Tuesday, March 23, 2010

Mystery Book Review: Spade & Archer by Joe Gores

Mysterious Reviews

Mysterious Reviews, mysteries reviewed by the Hidden Staircase Mystery Books, is publishing a new review of Spade & Archer by Joe Gores. For our blog readers, we are printing it first here in advance of its publication on our website.

Spade & Archer by Joe Gores

by
Non-series

Knopf (Hardcover)
ISBN-10: 0-307-26464-5 (0307264645)
ISBN-13: 978-0-307-26464-0 (9780307264640)
Publication Date: February 2009
List Price: $24.00

Review: Joe Gores takes on the risky project of penning a prequel to The Maltese Falcon, Dashiell Hammett's mystery introducing Sam Spade, with Spade & Archer, chronicling some of the early cases of the famous private eye.

In 1921 -- some seven years before the events that take place in The Maltese Falcon -- Sam Spade resigns his position as a Seattle-based investigator for the Continental Detective Agency. Moving south to San Francisco, he sets up an independent agency as "Sam Spade, Esq.", which is quickly shortened to just "Sam Spade" after his new receptionist, Effie Perine, says it seems "more elegant". He's open to about any case, but no domestic matters. His buddy Sid Wise, a lawyer, is a source for new clients, and Spade hits his stride when a missing persons case is referred to him. Posing as a shipyard inspector, he's drawn into a separate case involving a fortune in stolen gold. The two cases are solved nearly simultaneously, setting him up for bigger and better (those are relative terms) things.

Spade & Archer reads a lot like a continuous series of short stories, with recurring characters and interlocking storylines. Gores seems to have captured the essence of Sam Spade exceptionally well; the rapid, clipped dialog pitch perfect. Discussing an early case with Effie, he says,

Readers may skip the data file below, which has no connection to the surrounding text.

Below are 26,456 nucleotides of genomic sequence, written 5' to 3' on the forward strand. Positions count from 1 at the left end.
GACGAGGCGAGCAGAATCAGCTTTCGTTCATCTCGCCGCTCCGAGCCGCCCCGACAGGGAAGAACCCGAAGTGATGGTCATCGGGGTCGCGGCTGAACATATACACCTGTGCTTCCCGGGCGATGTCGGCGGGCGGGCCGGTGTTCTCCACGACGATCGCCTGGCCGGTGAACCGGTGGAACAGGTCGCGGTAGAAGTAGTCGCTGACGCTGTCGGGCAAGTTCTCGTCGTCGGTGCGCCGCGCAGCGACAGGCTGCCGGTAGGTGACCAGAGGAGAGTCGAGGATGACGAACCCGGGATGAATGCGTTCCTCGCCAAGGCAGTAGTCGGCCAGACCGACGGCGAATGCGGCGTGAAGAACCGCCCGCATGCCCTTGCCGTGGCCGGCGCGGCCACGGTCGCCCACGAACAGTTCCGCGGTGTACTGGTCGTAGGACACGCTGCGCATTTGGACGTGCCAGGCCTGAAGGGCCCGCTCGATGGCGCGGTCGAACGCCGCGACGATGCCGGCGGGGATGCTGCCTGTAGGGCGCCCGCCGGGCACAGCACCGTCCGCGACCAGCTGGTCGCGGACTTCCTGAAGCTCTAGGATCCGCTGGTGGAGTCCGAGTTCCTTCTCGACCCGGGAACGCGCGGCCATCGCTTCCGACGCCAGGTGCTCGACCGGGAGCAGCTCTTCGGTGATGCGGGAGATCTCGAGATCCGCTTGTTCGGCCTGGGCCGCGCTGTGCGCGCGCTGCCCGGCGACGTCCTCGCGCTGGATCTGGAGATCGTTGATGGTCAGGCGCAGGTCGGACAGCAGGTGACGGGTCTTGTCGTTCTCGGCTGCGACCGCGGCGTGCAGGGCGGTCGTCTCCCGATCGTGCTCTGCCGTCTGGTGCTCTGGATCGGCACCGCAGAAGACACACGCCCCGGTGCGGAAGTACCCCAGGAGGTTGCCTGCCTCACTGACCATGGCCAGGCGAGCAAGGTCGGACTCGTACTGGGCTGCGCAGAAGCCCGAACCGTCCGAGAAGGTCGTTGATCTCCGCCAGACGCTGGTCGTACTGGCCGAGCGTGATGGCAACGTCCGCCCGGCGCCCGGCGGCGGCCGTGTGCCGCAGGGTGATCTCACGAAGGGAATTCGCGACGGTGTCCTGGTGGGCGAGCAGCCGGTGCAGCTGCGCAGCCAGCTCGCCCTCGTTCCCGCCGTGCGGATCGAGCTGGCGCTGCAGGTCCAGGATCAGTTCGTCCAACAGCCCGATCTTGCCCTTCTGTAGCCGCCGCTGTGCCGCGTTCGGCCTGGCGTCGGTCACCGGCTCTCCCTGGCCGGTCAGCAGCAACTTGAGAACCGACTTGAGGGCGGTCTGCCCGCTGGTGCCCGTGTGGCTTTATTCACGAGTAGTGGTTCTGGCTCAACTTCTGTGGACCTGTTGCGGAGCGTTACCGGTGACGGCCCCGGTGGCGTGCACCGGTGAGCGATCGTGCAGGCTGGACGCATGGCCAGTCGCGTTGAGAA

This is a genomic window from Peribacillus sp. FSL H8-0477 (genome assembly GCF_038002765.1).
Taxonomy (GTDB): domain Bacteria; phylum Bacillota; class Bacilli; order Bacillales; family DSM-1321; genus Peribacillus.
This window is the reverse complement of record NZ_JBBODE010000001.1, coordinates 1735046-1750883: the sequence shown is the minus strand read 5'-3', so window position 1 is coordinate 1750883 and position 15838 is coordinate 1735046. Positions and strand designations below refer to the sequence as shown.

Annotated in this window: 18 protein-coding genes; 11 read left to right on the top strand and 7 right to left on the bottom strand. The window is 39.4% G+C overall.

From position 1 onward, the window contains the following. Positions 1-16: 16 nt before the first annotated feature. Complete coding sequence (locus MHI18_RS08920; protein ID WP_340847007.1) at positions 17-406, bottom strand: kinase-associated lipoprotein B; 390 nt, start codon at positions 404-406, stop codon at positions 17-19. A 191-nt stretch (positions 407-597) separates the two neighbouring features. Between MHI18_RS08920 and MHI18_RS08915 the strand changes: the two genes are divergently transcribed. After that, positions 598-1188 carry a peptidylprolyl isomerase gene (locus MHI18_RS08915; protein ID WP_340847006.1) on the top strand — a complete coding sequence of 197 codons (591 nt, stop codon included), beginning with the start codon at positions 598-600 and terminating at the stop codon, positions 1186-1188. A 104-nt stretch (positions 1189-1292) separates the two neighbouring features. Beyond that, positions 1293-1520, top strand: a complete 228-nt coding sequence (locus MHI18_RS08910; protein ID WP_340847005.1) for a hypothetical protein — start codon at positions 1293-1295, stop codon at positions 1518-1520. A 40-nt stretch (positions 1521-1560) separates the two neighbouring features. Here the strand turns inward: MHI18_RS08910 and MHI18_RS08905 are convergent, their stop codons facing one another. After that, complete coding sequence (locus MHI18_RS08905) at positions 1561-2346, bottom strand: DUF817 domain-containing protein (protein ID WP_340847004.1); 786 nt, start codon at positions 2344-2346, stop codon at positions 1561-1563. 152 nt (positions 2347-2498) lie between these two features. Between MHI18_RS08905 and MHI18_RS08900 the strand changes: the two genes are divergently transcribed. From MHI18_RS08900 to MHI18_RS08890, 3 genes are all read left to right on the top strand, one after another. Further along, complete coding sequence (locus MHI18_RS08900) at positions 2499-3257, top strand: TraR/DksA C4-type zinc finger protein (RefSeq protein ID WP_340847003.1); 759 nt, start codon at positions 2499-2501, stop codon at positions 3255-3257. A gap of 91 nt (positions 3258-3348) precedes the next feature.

"[The police and the detectives] are thinking big and complicated. I'm thinking small and simple." He touched a finger to the tip of her nose. "Simple is always best, sweetheart."

The overall tone to the book isn't quite as dark and noir-ish as one might expect, the chapter titles deftly adding a light, entertaining touch, but it is certainly written in the style of Hammett and quite enjoyable. Fans of The Maltese Falcon and its author can rest assured that all due respect was paid to the original, and will not be disappointed with Spade & Archer.

Special thanks to Random House for providing a trade paperback edition (Vintage Crime, March 2010, 978-0-307-27706-0) of Spade & Archer for this review.

Review Copyright © 2010 — Hidden Staircase Mystery Books — All Rights Reserved

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Synopsis (from the publisher): It’s 1921—seven years before Sam Spade will solve the famous case of the Maltese Falcon. He’s just set up his own agency in San Francisco and he gets off to a quick start, working cases (he doesn’t do domestic) and hiring a bright young secretary named Effie Perrine. When he’s hired by a prominent San Francisco banker to find his missing son, Spade gets the break he’s been looking for. He spends the next few years dealing with booze runners, waterfront thugs, banking swindlers, gold smugglers, and bumbling cops. He brings in Miles Archer as a partner to help bolster the agency, though it was Archer who stole his girl while he was fighting in World War I. All along, Spade will tangle with an enigmatic villain who holds a long-standing grudge against Spade. And, of course, he’ll fall in love—though it won’t turn out for the best. It never does with dames.

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